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FSA probiotics research published – University of Reading

Release Date : 31 March 2005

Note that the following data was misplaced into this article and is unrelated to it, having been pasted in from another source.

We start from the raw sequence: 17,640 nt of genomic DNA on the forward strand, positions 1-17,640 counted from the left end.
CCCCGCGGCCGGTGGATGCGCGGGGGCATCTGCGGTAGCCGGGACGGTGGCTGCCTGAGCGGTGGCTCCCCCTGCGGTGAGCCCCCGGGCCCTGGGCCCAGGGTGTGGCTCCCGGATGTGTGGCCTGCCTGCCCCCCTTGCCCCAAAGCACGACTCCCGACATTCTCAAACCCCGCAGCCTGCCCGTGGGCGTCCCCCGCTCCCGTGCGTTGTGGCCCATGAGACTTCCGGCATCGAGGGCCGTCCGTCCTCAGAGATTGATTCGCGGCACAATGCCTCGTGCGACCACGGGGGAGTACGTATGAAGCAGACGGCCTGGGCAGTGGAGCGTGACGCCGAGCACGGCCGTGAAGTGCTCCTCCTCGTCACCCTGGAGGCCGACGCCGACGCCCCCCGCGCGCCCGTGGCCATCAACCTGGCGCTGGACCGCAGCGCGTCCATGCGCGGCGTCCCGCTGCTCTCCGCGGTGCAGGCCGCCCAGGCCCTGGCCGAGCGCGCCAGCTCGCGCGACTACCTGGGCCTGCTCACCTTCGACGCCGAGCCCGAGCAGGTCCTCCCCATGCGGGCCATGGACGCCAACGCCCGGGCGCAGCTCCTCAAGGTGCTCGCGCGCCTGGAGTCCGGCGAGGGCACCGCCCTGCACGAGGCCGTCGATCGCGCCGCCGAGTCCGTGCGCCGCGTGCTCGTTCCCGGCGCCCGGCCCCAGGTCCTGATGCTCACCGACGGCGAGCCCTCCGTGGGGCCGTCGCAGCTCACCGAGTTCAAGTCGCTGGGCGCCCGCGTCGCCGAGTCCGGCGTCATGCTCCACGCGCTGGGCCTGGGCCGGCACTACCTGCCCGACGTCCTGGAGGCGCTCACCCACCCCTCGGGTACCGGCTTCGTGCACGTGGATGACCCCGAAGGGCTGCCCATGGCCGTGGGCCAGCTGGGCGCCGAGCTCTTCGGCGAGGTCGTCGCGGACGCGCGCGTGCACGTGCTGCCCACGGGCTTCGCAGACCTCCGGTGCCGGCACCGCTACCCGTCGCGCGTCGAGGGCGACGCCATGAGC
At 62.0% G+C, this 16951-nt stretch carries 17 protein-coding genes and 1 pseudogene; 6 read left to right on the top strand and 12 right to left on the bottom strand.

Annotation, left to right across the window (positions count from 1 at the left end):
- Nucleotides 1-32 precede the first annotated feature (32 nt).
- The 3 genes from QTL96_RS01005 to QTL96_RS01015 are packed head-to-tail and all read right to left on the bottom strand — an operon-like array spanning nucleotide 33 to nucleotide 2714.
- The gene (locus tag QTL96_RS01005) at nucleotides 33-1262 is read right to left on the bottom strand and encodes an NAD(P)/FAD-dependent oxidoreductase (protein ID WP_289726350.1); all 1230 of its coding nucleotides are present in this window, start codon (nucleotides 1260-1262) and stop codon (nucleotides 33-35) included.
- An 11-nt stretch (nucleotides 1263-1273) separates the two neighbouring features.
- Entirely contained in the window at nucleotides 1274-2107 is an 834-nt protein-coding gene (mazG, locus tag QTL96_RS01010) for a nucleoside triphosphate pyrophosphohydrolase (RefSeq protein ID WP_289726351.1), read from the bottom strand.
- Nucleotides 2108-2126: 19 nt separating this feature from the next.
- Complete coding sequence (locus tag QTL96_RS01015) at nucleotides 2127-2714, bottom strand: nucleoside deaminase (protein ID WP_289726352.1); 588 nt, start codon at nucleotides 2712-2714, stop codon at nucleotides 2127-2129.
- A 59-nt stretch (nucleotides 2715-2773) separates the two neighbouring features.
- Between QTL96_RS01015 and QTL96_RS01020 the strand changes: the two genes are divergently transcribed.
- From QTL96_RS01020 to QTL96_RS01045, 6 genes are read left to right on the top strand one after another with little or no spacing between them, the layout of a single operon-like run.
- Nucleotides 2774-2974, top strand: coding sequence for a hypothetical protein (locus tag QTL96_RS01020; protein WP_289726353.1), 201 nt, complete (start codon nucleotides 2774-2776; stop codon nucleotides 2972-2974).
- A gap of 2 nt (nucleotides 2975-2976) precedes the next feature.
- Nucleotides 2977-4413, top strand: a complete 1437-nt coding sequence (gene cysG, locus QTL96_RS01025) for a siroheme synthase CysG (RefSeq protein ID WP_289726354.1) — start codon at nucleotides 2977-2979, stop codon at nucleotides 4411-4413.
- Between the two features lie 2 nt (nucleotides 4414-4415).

anatomy modelResearch by scientists at the University of Reading and King's College London to find out whether bacteria from probiotic products survive in people's digestive systems has been published by the Food Standards Agency. The study was designed to find out if and where these bacteria break down as they pass through the digestive system. The study did not look at whether probiotic products have an effect on health. Findings suggest that not all strains of bacteria used in probiotic products survive through the entire digestive system, although at least one strain in each of the products tested survived beyond the stomach. The research does not show if or where probiotics might have an effect. Professor Glenn Gibson, of the School of Food Biosciences, used laboratory models of the human gut to imitate the conditions of the stomach, upper intestine and lower intestine. Probiotic bacteria found in 11 different probiotic products were tested. Products included dairy and fruit juice containing live bacteria and dry preparations in the form of tablets, capsules and powder. All bacteria used were grown and their numbers standardised before each experiment began. The researchers used a model to simulate the effect adding probiotic bacteria would have on the total number of bacteria in a typical human digestive system. Overall, adding bacteria from probiotics did not change the total number of bacteria in the gut. End Probiotic effects in the human gut: Final technical report pdf file Probiotic effects in the human gut: Report figures Microsoft Excel spreadsheet Probiotic effects in the human gut: Report tables Microsoft Excel spreadsheet For media enquiries only, please contact Craig Hillsley, the University of Reading press officer on: Tel: +44 (0)118 378 7388 Email:


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